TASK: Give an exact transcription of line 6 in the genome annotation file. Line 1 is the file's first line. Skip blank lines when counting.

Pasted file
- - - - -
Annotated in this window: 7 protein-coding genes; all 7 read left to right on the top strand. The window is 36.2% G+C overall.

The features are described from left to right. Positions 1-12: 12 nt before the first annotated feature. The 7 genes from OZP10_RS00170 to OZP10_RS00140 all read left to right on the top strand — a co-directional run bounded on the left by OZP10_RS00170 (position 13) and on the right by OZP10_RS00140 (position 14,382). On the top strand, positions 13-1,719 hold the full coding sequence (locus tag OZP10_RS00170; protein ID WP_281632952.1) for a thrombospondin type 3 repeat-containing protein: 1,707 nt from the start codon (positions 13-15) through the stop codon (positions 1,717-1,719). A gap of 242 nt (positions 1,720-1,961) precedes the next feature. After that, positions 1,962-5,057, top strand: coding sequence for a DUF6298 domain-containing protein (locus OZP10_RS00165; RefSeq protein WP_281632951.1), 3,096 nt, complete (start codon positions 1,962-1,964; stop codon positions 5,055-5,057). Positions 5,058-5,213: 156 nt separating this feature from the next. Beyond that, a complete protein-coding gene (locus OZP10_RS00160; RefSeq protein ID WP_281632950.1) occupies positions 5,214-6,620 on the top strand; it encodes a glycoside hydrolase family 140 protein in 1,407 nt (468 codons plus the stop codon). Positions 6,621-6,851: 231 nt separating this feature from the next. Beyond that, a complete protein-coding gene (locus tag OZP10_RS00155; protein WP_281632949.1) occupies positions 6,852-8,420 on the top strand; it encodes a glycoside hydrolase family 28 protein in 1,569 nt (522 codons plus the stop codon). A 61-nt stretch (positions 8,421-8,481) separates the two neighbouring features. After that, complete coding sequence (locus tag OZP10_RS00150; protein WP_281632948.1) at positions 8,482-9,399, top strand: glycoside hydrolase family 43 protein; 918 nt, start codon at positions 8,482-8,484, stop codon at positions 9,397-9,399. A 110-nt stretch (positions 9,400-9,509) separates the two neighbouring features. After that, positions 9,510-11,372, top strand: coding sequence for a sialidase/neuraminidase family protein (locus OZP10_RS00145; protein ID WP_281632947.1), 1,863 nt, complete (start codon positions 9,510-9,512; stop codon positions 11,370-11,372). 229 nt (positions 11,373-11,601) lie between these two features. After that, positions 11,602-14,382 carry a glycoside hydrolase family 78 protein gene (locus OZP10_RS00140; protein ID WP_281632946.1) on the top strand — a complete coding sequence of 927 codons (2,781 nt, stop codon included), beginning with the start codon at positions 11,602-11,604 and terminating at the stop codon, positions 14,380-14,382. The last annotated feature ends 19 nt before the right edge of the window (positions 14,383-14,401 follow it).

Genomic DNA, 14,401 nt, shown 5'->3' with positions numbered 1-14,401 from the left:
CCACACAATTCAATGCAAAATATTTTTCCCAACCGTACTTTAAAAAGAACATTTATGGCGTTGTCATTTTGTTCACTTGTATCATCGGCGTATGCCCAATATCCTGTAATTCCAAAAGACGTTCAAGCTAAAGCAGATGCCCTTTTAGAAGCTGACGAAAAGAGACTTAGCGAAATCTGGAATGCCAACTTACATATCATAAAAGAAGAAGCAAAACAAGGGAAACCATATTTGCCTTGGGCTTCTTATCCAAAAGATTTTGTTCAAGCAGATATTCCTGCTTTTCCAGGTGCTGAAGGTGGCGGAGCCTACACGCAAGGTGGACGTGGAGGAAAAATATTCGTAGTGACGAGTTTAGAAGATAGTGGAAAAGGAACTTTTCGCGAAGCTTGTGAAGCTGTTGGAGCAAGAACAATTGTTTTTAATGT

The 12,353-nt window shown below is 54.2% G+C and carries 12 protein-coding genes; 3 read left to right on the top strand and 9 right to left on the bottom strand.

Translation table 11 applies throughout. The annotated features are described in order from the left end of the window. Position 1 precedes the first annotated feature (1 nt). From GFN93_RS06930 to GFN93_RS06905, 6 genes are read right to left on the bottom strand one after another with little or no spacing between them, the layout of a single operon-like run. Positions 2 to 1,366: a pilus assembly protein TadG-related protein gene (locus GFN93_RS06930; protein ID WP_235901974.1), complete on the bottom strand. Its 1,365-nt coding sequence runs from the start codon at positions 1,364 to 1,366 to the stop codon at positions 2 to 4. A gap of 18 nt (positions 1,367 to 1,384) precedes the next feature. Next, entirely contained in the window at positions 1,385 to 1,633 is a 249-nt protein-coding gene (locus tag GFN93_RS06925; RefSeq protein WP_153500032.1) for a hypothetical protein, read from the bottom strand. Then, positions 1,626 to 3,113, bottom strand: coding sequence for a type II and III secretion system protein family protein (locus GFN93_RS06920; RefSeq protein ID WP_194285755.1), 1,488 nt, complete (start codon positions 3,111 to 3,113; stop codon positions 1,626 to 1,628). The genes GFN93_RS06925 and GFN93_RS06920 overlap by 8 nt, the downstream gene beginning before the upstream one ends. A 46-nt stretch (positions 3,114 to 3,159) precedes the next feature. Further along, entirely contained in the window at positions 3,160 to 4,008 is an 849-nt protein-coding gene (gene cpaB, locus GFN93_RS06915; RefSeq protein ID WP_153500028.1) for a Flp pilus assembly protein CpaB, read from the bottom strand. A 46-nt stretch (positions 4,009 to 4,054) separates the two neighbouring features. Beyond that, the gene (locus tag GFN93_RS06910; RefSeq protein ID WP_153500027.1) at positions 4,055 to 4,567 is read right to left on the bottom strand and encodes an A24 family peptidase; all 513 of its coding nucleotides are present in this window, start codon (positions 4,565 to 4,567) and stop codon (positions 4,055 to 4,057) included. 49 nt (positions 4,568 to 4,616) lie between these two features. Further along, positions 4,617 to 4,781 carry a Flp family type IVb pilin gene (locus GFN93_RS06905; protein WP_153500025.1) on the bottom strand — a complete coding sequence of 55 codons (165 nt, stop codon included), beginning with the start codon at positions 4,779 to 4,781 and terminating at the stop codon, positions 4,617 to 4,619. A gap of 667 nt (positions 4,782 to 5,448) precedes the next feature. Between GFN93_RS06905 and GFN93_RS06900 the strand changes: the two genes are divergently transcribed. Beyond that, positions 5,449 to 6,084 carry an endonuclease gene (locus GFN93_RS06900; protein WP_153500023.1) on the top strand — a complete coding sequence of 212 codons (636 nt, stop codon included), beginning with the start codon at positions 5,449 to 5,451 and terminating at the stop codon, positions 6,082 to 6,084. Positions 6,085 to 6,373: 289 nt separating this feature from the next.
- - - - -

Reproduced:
Translation table 11 applies throughout. The annotated features are described in order from the left end of the window. Position 1 precedes the first annotated feature (1 nt). From GFN93_RS06930 to GFN93_RS06905, 6 genes are read right to left on the bottom strand one after another with little or no spacing between them, the layout of a single operon-like run. Positions 2 to 1,366: a pilus assembly protein TadG-related protein gene (locus GFN93_RS06930; protein ID WP_235901974.1), complete on the bottom strand. Its 1,365-nt coding sequence runs from the start codon at positions 1,364 to 1,366 to the stop codon at positions 2 to 4. A gap of 18 nt (positions 1,367 to 1,384) precedes the next feature. Next, entirely contained in the window at positions 1,385 to 1,633 is a 249-nt protein-coding gene (locus tag GFN93_RS06925; RefSeq protein WP_153500032.1) for a hypothetical protein, read from the bottom strand. Then, positions 1,626 to 3,113, bottom strand: coding sequence for a type II and III secretion system protein family protein (locus GFN93_RS06920; RefSeq protein ID WP_194285755.1), 1,488 nt, complete (start codon positions 3,111 to 3,113; stop codon positions 1,626 to 1,628). The genes GFN93_RS06925 and GFN93_RS06920 overlap by 8 nt, the downstream gene beginning before the upstream one ends. A 46-nt stretch (positions 3,114 to 3,159) precedes the next feature. Further along, entirely contained in the window at positions 3,160 to 4,008 is an 849-nt protein-coding gene (gene cpaB, locus GFN93_RS06915; RefSeq protein ID WP_153500028.1) for a Flp pilus assembly protein CpaB, read from the bottom strand. A 46-nt stretch (positions 4,009 to 4,054) separates the two neighbouring features. Beyond that, the gene (locus tag GFN93_RS06910; RefSeq protein ID WP_153500027.1) at positions 4,055 to 4,567 is read right to left on the bottom strand and encodes an A24 family peptidase; all 513 of its coding nucleotides are present in this window, start codon (positions 4,565 to 4,567) and stop codon (positions 4,055 to 4,057) included. 49 nt (positions 4,568 to 4,616) lie between these two features. Further along, positions 4,617 to 4,781 carry a Flp family type IVb pilin gene (locus GFN93_RS06905; protein WP_153500025.1) on the bottom strand — a complete coding sequence of 55 codons (165 nt, stop codon included), beginning with the start codon at positions 4,779 to 4,781 and terminating at the stop codon, positions 4,617 to 4,619. A gap of 667 nt (positions 4,782 to 5,448) precedes the next feature. Between GFN93_RS06905 and GFN93_RS06900 the strand changes: the two genes are divergently transcribed. Beyond that, positions 5,449 to 6,084 carry an endonuclease gene (locus GFN93_RS06900; protein WP_153500023.1) on the top strand — a complete coding sequence of 212 codons (636 nt, stop codon included), beginning with the start codon at positions 5,449 to 5,451 and terminating at the stop codon, positions 6,082 to 6,084. Positions 6,085 to 6,373: 289 nt separating this feature from the next.